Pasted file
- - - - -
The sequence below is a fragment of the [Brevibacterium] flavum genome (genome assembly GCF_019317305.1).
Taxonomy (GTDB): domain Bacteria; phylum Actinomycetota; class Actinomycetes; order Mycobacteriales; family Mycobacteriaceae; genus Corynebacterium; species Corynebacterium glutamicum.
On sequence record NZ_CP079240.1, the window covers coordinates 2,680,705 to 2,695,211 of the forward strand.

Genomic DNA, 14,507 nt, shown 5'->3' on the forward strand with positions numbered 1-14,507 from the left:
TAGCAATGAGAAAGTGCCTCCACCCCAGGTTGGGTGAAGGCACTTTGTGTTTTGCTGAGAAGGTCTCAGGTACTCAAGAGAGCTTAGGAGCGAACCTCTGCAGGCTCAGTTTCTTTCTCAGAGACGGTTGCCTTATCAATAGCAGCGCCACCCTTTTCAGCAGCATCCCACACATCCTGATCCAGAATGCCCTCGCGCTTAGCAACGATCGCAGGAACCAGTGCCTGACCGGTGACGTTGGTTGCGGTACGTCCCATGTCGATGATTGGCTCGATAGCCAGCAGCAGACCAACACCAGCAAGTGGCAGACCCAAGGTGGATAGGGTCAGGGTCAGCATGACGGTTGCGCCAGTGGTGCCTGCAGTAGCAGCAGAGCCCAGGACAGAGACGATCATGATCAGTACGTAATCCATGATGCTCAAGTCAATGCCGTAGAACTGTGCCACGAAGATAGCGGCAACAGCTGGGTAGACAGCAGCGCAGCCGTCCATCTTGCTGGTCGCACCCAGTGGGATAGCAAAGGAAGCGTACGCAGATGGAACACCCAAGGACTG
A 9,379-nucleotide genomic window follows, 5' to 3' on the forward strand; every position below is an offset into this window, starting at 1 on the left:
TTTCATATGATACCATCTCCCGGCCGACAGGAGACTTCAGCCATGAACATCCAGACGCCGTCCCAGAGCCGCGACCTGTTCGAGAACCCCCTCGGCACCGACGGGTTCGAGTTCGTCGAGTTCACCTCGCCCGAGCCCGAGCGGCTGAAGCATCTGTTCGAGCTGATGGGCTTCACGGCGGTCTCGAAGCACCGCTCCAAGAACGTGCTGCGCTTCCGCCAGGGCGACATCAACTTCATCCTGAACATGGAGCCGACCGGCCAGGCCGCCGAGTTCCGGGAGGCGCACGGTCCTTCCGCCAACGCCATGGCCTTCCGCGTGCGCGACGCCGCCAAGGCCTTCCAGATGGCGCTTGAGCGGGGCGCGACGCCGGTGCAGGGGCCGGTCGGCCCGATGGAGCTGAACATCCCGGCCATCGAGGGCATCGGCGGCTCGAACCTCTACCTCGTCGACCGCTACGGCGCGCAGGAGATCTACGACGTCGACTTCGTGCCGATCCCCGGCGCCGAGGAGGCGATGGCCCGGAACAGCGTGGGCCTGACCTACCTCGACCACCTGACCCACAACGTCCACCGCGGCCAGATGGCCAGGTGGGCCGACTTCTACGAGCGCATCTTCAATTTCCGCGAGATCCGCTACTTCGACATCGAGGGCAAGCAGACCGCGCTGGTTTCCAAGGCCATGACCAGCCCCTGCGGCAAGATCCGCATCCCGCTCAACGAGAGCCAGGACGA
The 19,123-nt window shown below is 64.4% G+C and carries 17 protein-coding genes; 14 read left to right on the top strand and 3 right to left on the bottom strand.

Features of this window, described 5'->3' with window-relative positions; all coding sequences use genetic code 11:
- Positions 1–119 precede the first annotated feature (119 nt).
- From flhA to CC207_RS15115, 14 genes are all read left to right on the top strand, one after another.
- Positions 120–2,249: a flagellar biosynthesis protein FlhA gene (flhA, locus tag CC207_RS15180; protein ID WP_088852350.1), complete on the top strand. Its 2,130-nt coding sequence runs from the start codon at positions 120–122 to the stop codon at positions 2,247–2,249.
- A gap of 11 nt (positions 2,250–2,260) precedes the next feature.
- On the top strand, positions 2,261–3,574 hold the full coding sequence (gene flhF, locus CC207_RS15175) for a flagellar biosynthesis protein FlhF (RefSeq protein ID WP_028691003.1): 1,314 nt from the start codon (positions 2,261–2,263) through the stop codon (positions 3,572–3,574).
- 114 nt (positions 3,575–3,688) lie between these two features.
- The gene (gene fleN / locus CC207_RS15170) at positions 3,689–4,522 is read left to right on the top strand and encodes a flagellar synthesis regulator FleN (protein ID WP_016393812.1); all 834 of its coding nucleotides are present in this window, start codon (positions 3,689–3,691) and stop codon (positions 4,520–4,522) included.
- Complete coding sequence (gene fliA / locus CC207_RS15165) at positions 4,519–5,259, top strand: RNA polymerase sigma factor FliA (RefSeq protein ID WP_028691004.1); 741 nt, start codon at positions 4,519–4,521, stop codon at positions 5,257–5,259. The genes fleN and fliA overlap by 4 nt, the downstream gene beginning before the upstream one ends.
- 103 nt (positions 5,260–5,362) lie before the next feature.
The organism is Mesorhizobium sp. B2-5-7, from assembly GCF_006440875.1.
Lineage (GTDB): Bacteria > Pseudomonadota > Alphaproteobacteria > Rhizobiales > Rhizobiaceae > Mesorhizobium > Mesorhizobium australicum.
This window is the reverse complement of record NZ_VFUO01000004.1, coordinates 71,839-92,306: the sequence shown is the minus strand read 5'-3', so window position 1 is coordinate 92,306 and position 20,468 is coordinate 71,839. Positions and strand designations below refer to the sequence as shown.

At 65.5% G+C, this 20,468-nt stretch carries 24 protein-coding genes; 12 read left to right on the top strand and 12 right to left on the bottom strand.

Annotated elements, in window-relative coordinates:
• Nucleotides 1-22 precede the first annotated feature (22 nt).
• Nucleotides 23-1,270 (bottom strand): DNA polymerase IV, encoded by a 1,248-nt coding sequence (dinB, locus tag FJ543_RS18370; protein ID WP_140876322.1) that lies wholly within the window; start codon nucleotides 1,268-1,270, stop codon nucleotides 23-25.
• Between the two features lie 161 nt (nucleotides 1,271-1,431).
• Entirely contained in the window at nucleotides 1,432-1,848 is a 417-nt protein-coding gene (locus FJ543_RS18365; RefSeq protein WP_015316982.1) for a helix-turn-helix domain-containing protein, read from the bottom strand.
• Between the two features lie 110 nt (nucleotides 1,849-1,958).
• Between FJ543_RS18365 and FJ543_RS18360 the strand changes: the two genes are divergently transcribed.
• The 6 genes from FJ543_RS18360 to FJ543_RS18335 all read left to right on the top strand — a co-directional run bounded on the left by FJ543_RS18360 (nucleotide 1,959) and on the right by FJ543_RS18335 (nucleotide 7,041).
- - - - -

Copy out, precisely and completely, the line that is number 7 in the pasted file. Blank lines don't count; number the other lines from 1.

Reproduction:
TTTCATATGATACCATCTCCCGGCCGACAGGAGACTTCAGCCATGAACATCCAGACGCCGTCCCAGAGCCGCGACCTGTTCGAGAACCCCCTCGGCACCGACGGGTTCGAGTTCGTCGAGTTCACCTCGCCCGAGCCCGAGCGGCTGAAGCATCTGTTCGAGCTGATGGGCTTCACGGCGGTCTCGAAGCACCGCTCCAAGAACGTGCTGCGCTTCCGCCAGGGCGACATCAACTTCATCCTGAACATGGAGCCGACCGGCCAGGCCGCCGAGTTCCGGGAGGCGCACGGTCCTTCCGCCAACGCCATGGCCTTCCGCGTGCGCGACGCCGCCAAGGCCTTCCAGATGGCGCTTGAGCGGGGCGCGACGCCGGTGCAGGGGCCGGTCGGCCCGATGGAGCTGAACATCCCGGCCATCGAGGGCATCGGCGGCTCGAACCTCTACCTCGTCGACCGCTACGGCGCGCAGGAGATCTACGACGTCGACTTCGTGCCGATCCCCGGCGCCGAGGAGGCGATGGCCCGGAACAGCGTGGGCCTGACCTACCTCGACCACCTGACCCACAACGTCCACCGCGGCCAGATGGCCAGGTGGGCCGACTTCTACGAGCGCATCTTCAATTTCCGCGAGATCCGCTACTTCGACATCGAGGGCAAGCAGACCGCGCTGGTTTCCAAGGCCATGACCAGCCCCTGCGGCAAGATCCGCATCCCGCTCAACGAGAGCCAGGACGA